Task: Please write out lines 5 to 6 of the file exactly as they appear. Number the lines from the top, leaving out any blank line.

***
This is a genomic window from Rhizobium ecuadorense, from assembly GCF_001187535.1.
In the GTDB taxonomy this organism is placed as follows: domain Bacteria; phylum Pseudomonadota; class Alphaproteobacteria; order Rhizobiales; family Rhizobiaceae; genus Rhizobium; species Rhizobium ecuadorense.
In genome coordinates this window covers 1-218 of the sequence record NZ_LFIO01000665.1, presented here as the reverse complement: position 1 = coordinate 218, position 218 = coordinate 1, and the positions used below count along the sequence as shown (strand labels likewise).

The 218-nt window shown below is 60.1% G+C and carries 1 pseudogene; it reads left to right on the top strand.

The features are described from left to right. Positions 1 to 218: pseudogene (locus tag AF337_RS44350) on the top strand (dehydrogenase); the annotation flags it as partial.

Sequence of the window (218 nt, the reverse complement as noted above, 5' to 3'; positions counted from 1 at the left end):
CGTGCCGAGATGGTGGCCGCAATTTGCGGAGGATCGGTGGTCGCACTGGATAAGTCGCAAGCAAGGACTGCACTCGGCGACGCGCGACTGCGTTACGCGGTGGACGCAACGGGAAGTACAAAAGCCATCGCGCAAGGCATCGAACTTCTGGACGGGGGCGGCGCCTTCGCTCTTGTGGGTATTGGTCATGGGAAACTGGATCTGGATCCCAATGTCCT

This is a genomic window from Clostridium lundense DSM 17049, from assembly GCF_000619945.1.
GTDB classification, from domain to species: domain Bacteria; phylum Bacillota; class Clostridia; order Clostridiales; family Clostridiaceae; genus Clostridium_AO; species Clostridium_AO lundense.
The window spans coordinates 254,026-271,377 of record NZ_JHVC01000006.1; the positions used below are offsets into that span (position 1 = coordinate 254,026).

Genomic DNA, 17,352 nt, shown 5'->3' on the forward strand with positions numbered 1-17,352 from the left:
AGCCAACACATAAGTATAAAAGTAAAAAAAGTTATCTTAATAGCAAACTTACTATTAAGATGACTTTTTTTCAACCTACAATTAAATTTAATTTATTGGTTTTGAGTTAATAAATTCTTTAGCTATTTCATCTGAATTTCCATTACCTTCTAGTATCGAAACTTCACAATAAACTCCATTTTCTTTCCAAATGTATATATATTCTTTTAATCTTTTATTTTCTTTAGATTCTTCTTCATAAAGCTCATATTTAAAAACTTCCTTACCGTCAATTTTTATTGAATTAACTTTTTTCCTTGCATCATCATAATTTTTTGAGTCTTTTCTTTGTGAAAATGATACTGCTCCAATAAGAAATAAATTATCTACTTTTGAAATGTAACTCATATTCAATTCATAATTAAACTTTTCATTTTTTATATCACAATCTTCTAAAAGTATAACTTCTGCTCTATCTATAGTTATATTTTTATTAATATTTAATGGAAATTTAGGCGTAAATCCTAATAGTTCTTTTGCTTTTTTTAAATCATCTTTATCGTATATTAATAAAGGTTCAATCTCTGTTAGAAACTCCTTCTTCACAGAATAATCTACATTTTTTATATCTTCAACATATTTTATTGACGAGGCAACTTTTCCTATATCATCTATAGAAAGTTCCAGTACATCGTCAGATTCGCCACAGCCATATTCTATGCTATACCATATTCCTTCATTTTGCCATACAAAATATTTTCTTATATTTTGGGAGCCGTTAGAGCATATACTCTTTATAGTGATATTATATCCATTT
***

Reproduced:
The features are described from left to right. Positions 1 to 218: pseudogene (locus tag AF337_RS44350) on the top strand (dehydrogenase); the annotation flags it as partial.

Sequence of the window (218 nt, the reverse complement as noted above, 5' to 3'; positions counted from 1 at the left end):